Why you should go to Napier's Art Deco Festival
91859 2018-09-26 00:00:00Z Travel

Why you should go to Napier's Art Deco Festival

by Joanna Wane

Joanna Wane joined the crowds putting on the ritz for the 30th annual Art Deco Festival in Napier.

Read more
Metro poll: Best of Auckland 2018
96815 2018-09-26 00:00:00Z Life in NZ

Metro poll: Best of Auckland 2018

by Metro

Share your favourite places, people and things in Metro's annual Best of Auckland 2018 poll and be in to win.

Read more
What's happening to New Zealand's recycling after the China import ban?
96784 2018-09-25 13:50:58Z Environment

What's happening to New Zealand's recycling after …

by Nita Blake-Persen

Tracing exactly where New Zealand's plastic goes when it leaves our ports is incredibly difficult.

Read more
Suburban thriller A Simple Favour is all neo and no noir
96782 2018-09-25 13:18:00Z Movies

Suburban thriller A Simple Favour is all neo and n…

by James Robins

Director Paul Feig's A Simple Favour is a thriller that's undercut by comedy.

Read more
How heart surgeon Alan Kerr saved a woman's life twice in three decades
96715 2018-09-25 00:00:00Z Social issues

How heart surgeon Alan Kerr saved a woman's life t…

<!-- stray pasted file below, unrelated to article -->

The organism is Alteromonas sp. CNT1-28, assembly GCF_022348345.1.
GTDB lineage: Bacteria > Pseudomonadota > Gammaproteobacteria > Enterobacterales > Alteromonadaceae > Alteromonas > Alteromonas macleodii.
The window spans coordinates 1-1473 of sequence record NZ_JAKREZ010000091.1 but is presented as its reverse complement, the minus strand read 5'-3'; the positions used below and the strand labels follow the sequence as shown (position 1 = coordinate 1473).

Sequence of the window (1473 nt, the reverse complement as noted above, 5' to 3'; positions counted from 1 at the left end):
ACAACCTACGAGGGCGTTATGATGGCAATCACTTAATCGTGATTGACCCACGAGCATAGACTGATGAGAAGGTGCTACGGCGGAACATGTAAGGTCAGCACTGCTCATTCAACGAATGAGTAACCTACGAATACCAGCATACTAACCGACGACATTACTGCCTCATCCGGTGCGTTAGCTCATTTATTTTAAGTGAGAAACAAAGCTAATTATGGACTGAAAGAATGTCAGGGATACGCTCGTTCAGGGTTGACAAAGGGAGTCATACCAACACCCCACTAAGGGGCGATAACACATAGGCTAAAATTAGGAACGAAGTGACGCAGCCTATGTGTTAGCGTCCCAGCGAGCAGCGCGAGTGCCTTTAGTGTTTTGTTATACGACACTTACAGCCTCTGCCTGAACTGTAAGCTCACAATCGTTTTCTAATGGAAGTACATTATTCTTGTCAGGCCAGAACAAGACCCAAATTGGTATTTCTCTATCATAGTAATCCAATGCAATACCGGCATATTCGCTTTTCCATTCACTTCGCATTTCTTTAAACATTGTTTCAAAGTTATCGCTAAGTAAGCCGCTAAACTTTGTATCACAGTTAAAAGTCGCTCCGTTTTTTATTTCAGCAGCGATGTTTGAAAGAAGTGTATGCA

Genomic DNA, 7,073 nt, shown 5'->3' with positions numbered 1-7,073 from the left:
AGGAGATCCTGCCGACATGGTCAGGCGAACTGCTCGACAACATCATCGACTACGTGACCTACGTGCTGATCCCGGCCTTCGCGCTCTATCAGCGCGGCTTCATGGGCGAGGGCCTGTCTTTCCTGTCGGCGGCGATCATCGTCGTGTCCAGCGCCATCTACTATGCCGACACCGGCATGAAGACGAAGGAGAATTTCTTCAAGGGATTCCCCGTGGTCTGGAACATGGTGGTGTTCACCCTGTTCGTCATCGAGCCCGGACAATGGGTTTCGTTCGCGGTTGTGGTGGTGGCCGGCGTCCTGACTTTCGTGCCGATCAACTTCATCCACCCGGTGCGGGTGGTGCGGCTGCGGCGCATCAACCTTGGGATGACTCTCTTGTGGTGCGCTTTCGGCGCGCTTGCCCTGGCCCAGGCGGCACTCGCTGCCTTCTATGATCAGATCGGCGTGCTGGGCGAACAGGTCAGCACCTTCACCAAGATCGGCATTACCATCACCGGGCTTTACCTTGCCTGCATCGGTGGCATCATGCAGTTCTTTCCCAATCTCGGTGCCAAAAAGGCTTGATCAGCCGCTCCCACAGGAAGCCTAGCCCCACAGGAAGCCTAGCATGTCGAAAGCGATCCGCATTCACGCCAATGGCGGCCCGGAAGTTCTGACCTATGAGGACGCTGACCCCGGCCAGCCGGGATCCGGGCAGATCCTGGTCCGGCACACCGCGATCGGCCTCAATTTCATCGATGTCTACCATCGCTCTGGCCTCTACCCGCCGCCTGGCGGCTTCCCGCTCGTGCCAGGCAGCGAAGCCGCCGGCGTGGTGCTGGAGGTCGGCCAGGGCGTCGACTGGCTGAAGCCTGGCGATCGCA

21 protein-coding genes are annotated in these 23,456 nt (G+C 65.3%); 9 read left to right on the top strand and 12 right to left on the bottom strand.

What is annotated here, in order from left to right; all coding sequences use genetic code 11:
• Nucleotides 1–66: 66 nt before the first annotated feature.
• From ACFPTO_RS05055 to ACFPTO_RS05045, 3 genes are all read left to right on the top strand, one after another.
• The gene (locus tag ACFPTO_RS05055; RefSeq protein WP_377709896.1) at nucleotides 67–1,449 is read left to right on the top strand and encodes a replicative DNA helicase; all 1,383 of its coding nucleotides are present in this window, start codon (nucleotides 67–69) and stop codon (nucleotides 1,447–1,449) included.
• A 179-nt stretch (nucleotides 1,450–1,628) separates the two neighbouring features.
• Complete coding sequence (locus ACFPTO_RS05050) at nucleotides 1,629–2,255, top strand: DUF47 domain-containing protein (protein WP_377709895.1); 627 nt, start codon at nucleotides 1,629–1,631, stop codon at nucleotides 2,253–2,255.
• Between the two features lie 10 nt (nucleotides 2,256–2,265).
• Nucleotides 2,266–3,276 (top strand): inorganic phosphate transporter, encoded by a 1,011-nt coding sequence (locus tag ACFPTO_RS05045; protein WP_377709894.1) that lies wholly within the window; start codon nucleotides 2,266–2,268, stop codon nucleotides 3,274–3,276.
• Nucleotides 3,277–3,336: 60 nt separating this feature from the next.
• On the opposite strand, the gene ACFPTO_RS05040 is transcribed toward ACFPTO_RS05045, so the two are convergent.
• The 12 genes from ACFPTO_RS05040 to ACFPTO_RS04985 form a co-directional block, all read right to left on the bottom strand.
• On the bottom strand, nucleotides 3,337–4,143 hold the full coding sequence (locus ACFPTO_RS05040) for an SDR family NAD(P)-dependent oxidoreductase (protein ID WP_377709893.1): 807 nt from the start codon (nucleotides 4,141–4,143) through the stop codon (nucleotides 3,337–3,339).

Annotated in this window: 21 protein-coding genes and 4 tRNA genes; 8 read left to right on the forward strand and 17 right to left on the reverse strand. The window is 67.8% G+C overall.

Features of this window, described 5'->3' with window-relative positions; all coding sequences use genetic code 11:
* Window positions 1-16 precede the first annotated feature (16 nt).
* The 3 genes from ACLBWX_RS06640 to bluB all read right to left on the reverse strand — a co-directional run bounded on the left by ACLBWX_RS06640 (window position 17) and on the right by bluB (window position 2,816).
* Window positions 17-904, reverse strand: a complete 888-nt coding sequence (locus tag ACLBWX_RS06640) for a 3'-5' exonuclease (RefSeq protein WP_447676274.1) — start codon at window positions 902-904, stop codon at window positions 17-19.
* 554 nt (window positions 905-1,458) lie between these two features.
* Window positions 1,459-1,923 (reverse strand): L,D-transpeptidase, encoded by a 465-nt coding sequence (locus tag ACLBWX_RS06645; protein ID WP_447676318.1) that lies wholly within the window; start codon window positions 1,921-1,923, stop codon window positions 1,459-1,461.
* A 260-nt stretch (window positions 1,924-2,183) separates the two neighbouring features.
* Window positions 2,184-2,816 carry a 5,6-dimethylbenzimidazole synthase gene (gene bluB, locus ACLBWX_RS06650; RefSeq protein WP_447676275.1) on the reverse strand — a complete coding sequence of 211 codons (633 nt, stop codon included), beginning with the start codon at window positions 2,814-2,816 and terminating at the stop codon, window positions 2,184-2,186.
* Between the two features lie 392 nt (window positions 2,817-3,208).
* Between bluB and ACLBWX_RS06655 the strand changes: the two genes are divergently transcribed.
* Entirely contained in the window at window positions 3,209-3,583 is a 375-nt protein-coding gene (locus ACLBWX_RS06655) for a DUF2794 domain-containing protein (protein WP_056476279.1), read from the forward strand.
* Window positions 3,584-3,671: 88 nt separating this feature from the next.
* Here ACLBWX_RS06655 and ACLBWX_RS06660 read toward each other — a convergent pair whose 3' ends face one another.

by Donna Chisholm

Renowned surgeon Alan Kerr saved Donna Lander’s life in 1987. This year – thanks to a Listener story and a three-line email – he saved her again.

Read more
What the principal missed: How truancy is the symptom of a toxic environment
96763 2018-09-25 00:00:00Z Social issues

What the principal missed: How truancy is the symp…

by Aaron Hendry

A principal's controversial speech on truancy dangerously ignored the issues today's young people face, writes youth development worker Aaron Hendry.

Read more
The new Bruce Lee bio questions the official explanation for his death
96713 2018-09-25 00:00:00Z Books

The new Bruce Lee bio questions the official expla…

by Gilbert Wong

Matthew Polly delivers a comprehensive biography of Bruce Lee's action-packed life and death.

Read more